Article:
“That’s us, the Istrice – porcupine,” Paulo told me. We’d introduced ourselves as we walked, and he told me that he worked in Milan, but always came home for the Palio.
The clubhouse was packed with people all talking at once, drinking dark Tuscan wine and eating from tables piled with food. I never did figure out how they simultaneously held plates, ate, drank and talked with both hands. I balanced a plateful of a delicious something made of pasta, fresh tomatoes and cheese and looked around. Overhead, more banners pictured the porcupine, a motif repeated on hats and jackets and scarves in what appeared to be the contrada’s colors: red, blue, black and white.
“Come meet our jockey,” Paulo invited, and I shook hands (more plate balancing) with a serious young man in a medieval costume. Everyone was slapping him on the back and wishing him “In bocca al lupo!” “In the wolf’s mouth?” I asked Paulo, puzzled. He laughed, “It means good luck!” Sort of like “break a leg” before going onstage, I thought.
The jockey left, his Istrice cheering squad behind him, and we followed. By now I was part of the contrada, and everybody included me in the general hubbub as though I could understand everything they said.
Narrow stone-paved streets that wind into the Centro Storico, Siena’s historic center, were already crowded with a boisterous blend contrada members wearing their various insignia and tourists like me, wearing cameras. Apart from our dress, I thought, Siena must look pretty much as it did when the race originated. A knight in armor wouldn’t look out of place.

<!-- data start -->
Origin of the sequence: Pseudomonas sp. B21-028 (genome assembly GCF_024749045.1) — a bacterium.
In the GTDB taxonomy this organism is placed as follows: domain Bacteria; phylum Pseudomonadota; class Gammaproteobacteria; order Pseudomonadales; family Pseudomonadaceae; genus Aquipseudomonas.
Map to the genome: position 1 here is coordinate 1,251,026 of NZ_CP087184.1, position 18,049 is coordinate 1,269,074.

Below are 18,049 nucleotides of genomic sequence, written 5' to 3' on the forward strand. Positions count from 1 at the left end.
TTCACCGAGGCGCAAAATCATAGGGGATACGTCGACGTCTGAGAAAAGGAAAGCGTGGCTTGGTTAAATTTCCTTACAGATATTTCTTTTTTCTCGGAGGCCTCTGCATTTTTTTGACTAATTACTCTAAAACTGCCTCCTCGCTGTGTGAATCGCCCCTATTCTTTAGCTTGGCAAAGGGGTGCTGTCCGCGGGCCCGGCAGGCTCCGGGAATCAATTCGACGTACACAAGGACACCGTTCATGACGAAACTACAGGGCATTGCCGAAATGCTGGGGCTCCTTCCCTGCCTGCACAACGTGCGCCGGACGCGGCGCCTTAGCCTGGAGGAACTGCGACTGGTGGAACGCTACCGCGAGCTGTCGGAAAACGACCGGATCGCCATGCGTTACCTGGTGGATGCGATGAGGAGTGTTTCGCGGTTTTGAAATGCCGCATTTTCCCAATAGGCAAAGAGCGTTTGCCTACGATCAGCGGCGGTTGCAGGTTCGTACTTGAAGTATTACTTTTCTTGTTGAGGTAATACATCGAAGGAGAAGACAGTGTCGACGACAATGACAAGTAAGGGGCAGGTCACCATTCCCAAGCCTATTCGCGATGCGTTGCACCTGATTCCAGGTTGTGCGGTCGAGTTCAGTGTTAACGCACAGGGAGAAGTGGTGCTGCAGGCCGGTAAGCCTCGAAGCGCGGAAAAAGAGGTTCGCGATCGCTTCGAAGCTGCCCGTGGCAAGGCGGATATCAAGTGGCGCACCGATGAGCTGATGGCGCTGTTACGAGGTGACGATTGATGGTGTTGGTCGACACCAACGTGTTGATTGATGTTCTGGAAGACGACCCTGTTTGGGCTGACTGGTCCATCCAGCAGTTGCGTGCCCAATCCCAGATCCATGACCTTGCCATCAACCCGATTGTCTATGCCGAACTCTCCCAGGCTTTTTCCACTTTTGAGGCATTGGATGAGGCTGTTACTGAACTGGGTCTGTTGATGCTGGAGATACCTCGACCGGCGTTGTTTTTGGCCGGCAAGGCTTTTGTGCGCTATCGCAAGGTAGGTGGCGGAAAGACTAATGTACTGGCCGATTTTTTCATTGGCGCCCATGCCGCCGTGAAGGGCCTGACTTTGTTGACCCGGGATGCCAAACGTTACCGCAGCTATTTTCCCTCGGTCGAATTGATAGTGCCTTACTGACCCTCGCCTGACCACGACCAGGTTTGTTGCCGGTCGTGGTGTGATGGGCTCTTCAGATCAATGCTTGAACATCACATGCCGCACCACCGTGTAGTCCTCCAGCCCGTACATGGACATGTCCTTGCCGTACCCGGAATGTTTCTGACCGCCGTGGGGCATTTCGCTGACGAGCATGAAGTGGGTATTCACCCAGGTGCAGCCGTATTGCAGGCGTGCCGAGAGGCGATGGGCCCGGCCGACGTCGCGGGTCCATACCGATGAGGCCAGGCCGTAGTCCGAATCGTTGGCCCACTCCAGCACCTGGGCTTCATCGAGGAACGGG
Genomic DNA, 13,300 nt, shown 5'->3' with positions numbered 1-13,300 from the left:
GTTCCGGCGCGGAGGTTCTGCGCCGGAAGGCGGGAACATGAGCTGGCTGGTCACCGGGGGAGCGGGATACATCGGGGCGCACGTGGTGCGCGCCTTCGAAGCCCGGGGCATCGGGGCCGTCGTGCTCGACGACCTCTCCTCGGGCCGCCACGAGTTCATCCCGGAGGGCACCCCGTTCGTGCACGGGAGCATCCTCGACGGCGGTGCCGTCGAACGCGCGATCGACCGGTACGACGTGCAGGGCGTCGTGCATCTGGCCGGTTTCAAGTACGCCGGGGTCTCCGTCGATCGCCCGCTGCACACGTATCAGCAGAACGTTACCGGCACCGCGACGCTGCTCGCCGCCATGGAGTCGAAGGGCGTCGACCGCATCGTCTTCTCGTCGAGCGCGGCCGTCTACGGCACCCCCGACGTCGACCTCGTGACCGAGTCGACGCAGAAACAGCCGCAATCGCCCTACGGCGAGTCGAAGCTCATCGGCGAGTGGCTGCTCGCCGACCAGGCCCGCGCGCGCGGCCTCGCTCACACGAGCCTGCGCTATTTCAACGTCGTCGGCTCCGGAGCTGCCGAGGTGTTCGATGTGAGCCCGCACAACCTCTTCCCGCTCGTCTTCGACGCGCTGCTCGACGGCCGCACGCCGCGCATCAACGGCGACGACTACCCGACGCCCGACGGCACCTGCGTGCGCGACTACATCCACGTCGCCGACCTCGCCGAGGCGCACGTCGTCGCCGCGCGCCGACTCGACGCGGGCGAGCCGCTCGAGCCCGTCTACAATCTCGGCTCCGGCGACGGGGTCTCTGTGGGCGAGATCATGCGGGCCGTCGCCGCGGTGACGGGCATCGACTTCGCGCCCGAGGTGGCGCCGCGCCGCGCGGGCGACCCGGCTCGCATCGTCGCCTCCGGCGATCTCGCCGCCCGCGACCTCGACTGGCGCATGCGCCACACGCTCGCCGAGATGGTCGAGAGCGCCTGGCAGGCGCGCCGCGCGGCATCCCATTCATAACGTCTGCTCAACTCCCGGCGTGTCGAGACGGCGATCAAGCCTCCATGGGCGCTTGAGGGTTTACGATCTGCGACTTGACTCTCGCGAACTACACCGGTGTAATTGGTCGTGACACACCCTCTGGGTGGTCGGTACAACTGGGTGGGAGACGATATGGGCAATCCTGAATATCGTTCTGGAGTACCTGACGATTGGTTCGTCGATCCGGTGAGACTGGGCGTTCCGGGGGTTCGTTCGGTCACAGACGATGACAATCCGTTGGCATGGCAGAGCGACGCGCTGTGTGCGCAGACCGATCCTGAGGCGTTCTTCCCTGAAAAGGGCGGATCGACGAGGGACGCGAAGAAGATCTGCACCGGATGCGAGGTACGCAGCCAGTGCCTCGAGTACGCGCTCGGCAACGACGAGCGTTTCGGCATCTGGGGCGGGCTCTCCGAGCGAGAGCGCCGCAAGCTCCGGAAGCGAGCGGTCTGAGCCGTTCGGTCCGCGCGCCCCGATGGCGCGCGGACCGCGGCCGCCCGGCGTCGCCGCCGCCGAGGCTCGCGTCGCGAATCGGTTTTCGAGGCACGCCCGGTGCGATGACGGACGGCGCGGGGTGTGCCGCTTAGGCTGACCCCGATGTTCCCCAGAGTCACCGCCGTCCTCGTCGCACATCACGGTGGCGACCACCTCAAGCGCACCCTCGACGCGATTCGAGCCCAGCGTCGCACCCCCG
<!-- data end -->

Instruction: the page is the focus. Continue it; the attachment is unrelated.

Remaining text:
Sure enough, right on cue, a figure loomed over the crowd in the narrow street ahead. On a decorated and armored horse rode a man completely encased in metal, as though riding in from another century.
We came into the piazza in front of the cathedral, the sun making the contrast between its stripes of black and white tuffa even more dramatic. Flags flew into the air in brilliant blazes of color, as costumed flag-throwers were cheered by rows of people in banner-draped balconies above.
We watched this aerial ballet of swirling flags, and stepped into the cathedral long enough for Paulo to show me the delicately carved stone pulpit, one of only three remaining by Nicola Pisano. The cathedral was as serene and cool as the piazza was noisy and hot.